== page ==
Cellular and Molecular Biology
This page was last updated on 31/12/2015.
BIOSCI 201 covers quite a wide range of topics and does have quite a bit of content but is easily manageable if you stay on top of it. The textbook molecular cell biology is a good companion for this course and especially helped in the first two lecture series. In the test there is a multiple choice section and a short answer section. In the short answer section it asks for answers to two out of the four questions. There are two questions from each of the first two lecturers and one from each must be answered. This is similar to the exam as there is also a multi choice section but this time there are twelve questions, two from each lecturer and only three need to be answered. This gives a little bit of leeway for what needs to be studied as some students choose to focus on studying only a few topics instead of all of them but this could also prove to lead you into a trap so should be looked on with caution.
As usual, the course guide isn't very comprehensive and only contains pictures with a general lecture outline for each lecture. It's possible to just print off the lecture guide from CECIL and use it as you go. Also, as with most BIOSCI papers, they're pretty good with always having lecture recordings so reviewing the content with the lecture slides is always a great way to revise. But, be warned: there is quite a bit of content to learn for certain parts of this course!
Labs are not too difficult as long as you listen to the lab tutor and ask the lab demonstrators for help – they are more than happy to answer your questions. The assessment for the labs is mainly through an answer sheet that is handed in up to one week after the lab so gives plenty of time to find the answers. The labs are also assessed through the multi choice questions in the test and exam and this I found to be the most difficult part of the labs. It is important to fully understand everything you are doing in the labs, ask lots of questions and revise the labs to ensure that you can answer these multi choice question. However, there are only a few lab multi choice questions in the test and exam.
The Architecture and Dynamics of Mammalian Cells
This section was 11 lectures long and was taught by Dr John Taylor in 2015.This is quite an interesting section as it goes into more details about some of the functions within cells, however, this also requires the learning of many names and processes. The sheer amount of detail in these lectures means it can be quite difficult to keep up, however, there are usually good slides and lecture recordings are put up on CECIL. The textbook is also very helpful for understanding these processes.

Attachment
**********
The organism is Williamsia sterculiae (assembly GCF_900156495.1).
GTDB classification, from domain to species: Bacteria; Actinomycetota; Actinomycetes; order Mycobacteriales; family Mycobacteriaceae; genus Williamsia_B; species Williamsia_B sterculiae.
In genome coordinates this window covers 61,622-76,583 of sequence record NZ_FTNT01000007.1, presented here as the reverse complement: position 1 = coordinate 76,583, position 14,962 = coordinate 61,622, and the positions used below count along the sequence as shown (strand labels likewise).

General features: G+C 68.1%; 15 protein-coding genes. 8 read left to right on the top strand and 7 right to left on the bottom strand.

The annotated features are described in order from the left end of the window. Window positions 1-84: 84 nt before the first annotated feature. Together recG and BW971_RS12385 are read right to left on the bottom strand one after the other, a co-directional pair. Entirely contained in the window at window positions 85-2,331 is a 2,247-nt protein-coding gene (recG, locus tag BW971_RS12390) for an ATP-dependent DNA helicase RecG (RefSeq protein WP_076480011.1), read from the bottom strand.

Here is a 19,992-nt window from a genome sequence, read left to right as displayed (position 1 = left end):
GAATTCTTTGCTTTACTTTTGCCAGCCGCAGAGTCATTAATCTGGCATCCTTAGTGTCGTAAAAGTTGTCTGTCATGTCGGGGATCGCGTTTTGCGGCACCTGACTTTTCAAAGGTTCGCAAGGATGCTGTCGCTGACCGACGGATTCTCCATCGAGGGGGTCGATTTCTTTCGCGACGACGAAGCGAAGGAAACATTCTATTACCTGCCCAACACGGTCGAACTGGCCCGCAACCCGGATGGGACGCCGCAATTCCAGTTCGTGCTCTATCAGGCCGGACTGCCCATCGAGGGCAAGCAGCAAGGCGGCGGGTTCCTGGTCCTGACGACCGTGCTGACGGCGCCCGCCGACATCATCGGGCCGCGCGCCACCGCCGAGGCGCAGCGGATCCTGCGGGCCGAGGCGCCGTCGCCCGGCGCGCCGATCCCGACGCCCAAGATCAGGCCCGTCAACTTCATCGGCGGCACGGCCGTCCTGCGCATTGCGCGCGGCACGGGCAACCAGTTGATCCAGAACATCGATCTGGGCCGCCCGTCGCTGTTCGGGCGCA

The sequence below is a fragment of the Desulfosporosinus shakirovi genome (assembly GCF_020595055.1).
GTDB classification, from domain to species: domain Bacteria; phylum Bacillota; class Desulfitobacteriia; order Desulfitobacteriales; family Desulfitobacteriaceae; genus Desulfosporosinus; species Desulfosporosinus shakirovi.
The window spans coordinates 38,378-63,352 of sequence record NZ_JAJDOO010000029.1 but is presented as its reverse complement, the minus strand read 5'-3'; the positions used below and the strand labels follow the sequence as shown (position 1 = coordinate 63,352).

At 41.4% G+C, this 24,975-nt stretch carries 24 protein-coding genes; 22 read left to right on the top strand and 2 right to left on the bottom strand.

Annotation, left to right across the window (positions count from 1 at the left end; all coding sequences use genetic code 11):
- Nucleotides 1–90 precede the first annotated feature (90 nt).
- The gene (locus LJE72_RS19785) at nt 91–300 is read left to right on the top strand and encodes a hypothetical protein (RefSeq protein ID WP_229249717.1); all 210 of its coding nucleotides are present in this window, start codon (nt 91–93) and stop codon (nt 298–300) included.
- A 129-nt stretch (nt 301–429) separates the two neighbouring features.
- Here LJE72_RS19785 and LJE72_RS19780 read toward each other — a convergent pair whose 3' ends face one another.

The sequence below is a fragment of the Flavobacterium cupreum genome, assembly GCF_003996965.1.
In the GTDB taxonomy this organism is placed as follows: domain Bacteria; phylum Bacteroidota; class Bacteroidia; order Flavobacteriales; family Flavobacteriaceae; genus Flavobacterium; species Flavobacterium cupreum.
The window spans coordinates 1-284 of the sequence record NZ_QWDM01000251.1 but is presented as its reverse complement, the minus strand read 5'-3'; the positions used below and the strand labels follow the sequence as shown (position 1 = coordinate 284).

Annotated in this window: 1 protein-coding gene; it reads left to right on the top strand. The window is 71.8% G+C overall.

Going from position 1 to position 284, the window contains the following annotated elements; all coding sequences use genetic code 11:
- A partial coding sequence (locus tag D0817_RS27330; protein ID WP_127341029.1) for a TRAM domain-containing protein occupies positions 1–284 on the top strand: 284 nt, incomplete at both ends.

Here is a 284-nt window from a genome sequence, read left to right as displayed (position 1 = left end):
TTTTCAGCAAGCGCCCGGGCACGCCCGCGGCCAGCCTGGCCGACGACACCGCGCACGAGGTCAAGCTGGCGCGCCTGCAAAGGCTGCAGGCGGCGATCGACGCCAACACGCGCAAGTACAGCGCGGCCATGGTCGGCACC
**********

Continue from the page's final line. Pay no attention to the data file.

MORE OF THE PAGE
Nucleic Acids, Gene Expression and Protein Structure
This section was 9 lectures long and was taught by Dr David Goldstone in 2015. This section is even more complex than Dr John Taylor’s section as it has lots and lots of names that must be remembered which will require a lot of revision to remember them all. The best way to get everything that is needed is to take good notes in lectures and review them with the slides that are put up on CECIL. The textbook also helps quite a bit in this section.
Gene Expression and Genetic Engineering
This section was 6 lectures long and was taught by Dr Augusto Barbosa in 2015. This content was conceptually hard in some parts. The best way to learn the content would definitely be to attend lectures, make the best out of the lecture, then followed closely by going through the lecture slides he uploads and trying to piece together what he explained in lecture. In lectures, you'll want to pay very close attention - it will require a lot of focus to keep up during the lecture. This is a hard section and can be time consuming. Most people, due to the exam format, simply did not bother to learn this section as well to save them large amounts of time (they might've lost a few marks in the MCQs, but didn't lose any marks in the essay questions because you could choose to write on the other sections)
This section was 5 lectures long and was taught by Dr Hilary Sheppard in 2015. These were very interesting lectures and well worth going to. Dr Sheppard explains everything you need to know in a very straight forward way in her lectures making it easy to study for this section. In 2015 she also went through a past exam question explaining everything that she would expect to be in a perfect answer making it easier to know what she is expecting in the exam.
This section was 4 lectures long and was taught by Assoc. Professor Peter Metcalf in 2015. This section is easy to study as Professor Metcalf pretty much gives out the exam question as it is pretty similar every year. However, there are also a lot of independent readings that are expected to be done to get good marks in this section. These readings, however, are pretty easy to understand and not hard to plan an exam answer.
Cell Proliferation and Cancer
This section was 4 lectures long and was taught by Professor Rod Dunbar in 2015. This section is really engaging and brilliantly taught. The lectures are helpful and there are some visual demonstrations in the class. These are helpful for understanding and involve class participation which is quite entertaining. To answer the exam questions, pretty much all the content taught is needed to answer the exam question fully, but this is manageable due to there only being 4 lectures in this section.